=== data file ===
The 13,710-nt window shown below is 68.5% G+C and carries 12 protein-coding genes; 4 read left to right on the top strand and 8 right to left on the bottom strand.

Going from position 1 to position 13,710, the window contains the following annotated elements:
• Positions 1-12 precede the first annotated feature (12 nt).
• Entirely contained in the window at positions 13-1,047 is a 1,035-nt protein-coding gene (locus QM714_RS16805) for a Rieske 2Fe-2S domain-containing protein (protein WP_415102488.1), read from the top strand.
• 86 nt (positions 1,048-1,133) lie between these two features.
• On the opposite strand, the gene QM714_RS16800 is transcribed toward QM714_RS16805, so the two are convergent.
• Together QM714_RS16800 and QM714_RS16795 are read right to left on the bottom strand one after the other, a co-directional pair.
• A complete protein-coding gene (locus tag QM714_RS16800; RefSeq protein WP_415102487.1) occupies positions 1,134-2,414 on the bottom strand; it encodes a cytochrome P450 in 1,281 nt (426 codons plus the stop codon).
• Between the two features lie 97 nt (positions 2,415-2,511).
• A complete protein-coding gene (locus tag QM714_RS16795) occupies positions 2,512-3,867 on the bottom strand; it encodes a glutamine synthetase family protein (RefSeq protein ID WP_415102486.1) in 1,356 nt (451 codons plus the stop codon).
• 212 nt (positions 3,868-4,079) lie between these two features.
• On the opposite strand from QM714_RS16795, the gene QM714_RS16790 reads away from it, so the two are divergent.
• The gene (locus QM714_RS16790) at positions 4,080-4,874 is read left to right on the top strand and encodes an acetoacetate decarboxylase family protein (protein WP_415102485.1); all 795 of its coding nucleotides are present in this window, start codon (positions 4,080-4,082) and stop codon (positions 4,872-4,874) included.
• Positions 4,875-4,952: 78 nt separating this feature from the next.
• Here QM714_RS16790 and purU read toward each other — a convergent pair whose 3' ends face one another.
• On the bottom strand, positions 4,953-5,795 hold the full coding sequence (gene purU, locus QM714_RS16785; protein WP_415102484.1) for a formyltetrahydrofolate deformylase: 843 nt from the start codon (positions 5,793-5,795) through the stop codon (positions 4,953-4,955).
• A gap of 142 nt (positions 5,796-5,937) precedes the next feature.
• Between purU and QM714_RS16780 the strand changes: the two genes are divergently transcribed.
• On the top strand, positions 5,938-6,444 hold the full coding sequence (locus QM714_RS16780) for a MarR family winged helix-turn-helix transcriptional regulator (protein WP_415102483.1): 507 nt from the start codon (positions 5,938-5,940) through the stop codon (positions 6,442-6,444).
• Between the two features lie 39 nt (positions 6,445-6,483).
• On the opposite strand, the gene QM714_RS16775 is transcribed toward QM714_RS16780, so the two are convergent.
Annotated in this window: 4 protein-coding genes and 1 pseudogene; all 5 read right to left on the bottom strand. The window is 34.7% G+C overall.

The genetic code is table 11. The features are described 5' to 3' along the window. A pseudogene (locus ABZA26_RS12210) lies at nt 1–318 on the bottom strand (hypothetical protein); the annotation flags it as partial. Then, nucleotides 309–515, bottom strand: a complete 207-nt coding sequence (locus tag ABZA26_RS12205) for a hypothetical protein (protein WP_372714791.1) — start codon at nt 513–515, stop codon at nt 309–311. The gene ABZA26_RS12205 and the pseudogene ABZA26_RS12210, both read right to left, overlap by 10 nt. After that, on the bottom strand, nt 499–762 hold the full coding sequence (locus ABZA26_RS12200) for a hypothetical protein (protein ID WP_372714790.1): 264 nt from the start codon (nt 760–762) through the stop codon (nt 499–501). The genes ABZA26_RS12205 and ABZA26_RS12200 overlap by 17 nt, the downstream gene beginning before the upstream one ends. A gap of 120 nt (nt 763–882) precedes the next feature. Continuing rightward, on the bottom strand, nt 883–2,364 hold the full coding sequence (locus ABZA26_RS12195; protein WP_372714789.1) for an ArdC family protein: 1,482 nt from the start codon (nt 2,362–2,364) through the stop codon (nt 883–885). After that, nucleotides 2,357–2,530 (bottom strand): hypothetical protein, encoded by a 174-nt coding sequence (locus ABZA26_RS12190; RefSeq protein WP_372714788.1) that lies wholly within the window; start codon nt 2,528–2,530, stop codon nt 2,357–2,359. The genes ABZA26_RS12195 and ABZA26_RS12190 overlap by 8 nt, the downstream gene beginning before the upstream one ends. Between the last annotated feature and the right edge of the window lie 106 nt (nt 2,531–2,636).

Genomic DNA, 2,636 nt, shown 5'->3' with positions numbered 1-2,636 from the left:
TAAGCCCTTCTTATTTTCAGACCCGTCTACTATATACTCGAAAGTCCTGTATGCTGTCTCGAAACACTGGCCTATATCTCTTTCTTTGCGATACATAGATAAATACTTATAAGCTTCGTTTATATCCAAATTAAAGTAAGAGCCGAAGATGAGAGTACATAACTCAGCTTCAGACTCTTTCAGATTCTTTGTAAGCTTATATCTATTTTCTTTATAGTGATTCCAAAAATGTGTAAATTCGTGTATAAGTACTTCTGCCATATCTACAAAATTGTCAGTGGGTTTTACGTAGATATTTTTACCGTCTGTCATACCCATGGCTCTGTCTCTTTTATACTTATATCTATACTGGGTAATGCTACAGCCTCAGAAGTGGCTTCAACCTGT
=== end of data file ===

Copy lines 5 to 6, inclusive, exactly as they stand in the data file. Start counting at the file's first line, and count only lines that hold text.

• 86 nt (positions 1,048-1,133) lie between these two features.
• On the opposite strand, the gene QM714_RS16800 is transcribed toward QM714_RS16805, so the two are convergent.